AFTER NOT LEAVING THE HOUSE FOR THREE DAYS by Quinn Forlini

Anna’s mother convinces her to go for a walk. The weather’s getting warmer. Anna feels like she’s been living inside a tunnel, or an artery.  

She’s thirteen. Last week she dyed her hair purple from a box at the drugstore and it’s ugly. She pulls her hair into a ponytail, feeling the roughness as it passes through her fingers from the cheap dye. Her mother tried to warn her, and that made her want it more. 

Her mother reminds her for the seventh time that it’s a bit chilly out, so at the last second, Anna grabs her dad’s black hoodie from the hook in the front hall where it’s sat untouched for months and lets it bury her body. She’s glad she’s so lost in it, no hint of shape, just darkness. She digs her hands into the front pocket so they disappear. 

She follows her mother down the driveway, shuffling her feet and looking at the ground. Her mom talks and she barely listens. She looks up at her mother’s dark sunglasses that are too big for her face and the sweatshirt she has tied around her waist. She examines her mother’s body as it moves against the crumpled knot of sleeves clustered at her belly. The empty arms swing against her thighs like an awkward gift bow. Her mother is slightly overweight, enough that it makes Anna wonder: Will that happen to me? She looks back at the ground, imagining her bleak future as her body becomes filled like a grocery bag a clerk is doing a bad job packing. Her mother talks on and on, her left hand gesturing for emphasis as if the words weren’t enough. Not that Anna’s listening. Not that she has any idea what her mom is saying. 

She doesn’t know how long they’re going to walk. One strip of sidewalk becomes another, and she wishes she’d asked before they left, made it part of the bargain. She doesn’t want to ask now because she doesn’t want to sound like she’s complaining. She has an intense desire to complain all the time lately, and she’s fighting it as much as she can. That’s why she’s here, sullenly dragging herself along on this walk, even though all she wants to do is get lost in reality TV for hours and not talk to anyone. But she hates this desire almost as much as she desires it. 

Anna knows there was a time when this walk would’ve felt easier, when talking to her mother would’ve been all she wanted. Now she speaks one word at a time only when she has to. She hates how hard everything has become, even things that used to seem simple, like putting on socks. 

Her mother mentions that maybe they should start heading back because of the sky. Anna tunes back into her mother’s words, their familiar pattern of concern. She feels annoyance spring in her at how easily her mother becomes deterred, even though Anna didn’t want to go on this walk in the first place. She looks up at the sky and notices how quickly it’s shifting from blue to overcast. She finds herself pulled into it like a movie. She wishes she knew what her mother had been talking about all this time, but she can’t ask, or she’d have to admit she was ignoring her. Was it something about work? A friend? Her therapist? The sky feels like it’s folding in on itself. The grayness makes it feel closer. Anna’s warm, and it feels novel and miraculous that she can do something about this. She pulls the hoodie over her head, releases her body from it, and ties the bulky sleeves around her waist like her mother. They bob forward together, cumbersome with all this bulky fabric spilling around them.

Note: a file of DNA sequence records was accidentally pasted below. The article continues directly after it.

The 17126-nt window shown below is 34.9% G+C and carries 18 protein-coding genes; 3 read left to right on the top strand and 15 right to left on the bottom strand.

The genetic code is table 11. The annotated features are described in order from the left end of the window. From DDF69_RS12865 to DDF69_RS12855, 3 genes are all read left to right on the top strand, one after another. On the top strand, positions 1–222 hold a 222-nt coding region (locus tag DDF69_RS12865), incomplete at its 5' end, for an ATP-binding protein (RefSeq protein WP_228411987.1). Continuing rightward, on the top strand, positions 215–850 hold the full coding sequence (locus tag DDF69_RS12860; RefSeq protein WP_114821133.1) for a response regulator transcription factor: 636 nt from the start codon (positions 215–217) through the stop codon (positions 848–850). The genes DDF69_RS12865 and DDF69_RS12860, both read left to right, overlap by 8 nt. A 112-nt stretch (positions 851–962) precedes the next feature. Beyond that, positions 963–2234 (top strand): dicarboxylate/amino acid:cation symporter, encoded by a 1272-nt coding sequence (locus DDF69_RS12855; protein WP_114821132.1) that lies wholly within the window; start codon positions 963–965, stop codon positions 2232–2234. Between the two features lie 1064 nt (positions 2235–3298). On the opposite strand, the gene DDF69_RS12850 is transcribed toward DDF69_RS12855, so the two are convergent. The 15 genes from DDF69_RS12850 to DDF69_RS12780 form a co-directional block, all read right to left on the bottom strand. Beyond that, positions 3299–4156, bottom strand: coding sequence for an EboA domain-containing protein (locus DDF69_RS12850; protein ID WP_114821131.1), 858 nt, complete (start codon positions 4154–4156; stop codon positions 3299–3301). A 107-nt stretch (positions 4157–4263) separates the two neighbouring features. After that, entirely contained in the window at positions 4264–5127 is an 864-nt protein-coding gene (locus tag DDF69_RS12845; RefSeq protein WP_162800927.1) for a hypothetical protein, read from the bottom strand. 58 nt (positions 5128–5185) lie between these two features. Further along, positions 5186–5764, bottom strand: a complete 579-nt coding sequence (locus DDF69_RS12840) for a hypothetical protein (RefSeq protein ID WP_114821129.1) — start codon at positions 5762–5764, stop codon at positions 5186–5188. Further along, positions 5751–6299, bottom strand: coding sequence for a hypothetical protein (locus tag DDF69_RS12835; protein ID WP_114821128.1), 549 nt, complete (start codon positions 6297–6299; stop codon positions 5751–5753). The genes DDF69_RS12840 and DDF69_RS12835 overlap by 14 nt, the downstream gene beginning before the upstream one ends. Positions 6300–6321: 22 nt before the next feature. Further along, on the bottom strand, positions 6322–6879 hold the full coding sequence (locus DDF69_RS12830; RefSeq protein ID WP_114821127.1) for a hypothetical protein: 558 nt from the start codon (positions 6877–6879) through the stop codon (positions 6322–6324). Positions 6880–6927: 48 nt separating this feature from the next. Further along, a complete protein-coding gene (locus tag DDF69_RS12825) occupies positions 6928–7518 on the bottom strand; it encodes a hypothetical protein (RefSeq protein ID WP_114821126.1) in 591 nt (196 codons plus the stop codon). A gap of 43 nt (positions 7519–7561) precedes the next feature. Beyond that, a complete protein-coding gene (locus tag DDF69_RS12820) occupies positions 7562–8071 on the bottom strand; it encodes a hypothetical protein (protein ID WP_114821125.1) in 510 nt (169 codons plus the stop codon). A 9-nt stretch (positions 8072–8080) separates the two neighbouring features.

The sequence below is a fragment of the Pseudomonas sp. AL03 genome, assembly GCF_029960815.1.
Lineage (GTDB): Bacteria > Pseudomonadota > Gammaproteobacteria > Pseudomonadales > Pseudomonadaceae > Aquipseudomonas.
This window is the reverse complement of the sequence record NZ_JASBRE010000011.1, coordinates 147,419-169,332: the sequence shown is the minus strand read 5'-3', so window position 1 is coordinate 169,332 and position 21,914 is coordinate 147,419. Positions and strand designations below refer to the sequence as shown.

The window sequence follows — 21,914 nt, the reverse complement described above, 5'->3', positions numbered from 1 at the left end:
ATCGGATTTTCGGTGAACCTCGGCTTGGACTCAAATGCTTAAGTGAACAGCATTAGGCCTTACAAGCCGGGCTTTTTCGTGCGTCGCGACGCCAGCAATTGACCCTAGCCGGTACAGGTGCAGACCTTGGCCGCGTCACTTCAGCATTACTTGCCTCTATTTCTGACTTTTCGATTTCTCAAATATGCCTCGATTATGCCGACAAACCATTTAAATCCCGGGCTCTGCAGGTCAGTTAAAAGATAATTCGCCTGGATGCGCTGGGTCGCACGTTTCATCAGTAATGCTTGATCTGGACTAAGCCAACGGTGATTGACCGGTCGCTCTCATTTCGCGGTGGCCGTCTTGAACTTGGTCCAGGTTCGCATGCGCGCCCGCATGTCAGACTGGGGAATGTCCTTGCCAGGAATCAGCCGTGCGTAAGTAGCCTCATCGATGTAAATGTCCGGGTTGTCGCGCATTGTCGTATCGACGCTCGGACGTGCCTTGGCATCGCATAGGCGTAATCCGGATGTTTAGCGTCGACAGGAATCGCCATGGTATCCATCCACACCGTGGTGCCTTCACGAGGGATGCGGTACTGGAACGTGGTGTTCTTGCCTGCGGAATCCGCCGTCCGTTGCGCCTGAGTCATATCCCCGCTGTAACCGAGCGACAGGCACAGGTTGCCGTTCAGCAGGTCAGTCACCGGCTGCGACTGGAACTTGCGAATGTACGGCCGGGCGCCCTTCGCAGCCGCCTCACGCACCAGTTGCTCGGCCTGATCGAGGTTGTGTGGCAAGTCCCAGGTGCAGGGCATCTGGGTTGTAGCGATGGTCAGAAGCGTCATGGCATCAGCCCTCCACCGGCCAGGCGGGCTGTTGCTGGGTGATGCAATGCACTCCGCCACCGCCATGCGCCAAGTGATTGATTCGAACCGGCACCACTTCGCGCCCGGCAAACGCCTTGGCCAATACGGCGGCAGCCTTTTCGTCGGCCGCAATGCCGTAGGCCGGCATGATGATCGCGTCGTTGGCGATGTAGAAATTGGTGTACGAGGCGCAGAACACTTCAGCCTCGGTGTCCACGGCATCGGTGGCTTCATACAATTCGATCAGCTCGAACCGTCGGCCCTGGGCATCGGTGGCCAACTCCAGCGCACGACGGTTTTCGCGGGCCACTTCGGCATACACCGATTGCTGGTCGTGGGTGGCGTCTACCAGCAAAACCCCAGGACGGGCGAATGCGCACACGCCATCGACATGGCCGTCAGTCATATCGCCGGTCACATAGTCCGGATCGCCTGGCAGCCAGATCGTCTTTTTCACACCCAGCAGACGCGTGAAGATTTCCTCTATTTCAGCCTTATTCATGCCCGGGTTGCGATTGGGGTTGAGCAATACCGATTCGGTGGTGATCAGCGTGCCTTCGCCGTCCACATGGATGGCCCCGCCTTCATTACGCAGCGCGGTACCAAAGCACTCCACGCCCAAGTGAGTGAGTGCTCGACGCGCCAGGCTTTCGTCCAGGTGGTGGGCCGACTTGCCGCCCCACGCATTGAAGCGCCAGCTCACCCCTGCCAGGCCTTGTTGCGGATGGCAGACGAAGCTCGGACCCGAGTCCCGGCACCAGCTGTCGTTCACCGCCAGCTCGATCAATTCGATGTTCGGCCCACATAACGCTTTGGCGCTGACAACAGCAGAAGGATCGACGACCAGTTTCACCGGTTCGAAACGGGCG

At the crosswalk they stop and look both ways together, only her mother looks left first while she looks right, so they’re looking at each other, and they laugh because they almost bump noses. Then her mother looks the other way at the line of cars coming and Anna watches the back of her mother’s neck snap in place like a lioness, and she’s flooded with this feeling of knowing she can’t ever know how much her mother has done for her and would do for her, and what it felt like to be held by her for the first time, body to body and nothing else, and the feeling is disappearing, like the blue in the sky, like the morning, like this walk, and she wants to hold onto the feeling because it is angular in a way that makes life seem possible and even tolerable. 

She feels this desperate need to cling to it, to the feeling, and she wants to hug her mother from the side, just a quick squeeze, as if that could make this all stand still, as if that could show her mother all that she wanted to show. It’s all she can do, and even though the feeling is already feeling like a dream she just woke up from that’s drifting back into an unknown place, she knows that, like a dream, it was intense and real when it was there and couldn’t be described with words but maybe with the colors red and grey or the touch of her mother’s skin. But before Anna can reach out her arms, her mother’s head snaps back and her mother’s body is launching off the curb and into the crosswalk as she says, Hurry up, let’s go, let’s cross the street while we still can.


Quinn Forlini (she/her) has writing published or forthcoming in The Journal, The Rupture, Milk Candy Review, Brilliant Flash Fiction, Capsule Stories, and elsewhere. She earned her MFA from the University of Virginia and lives in Pennsylvania.

Art by Bob Schofield @anothertower

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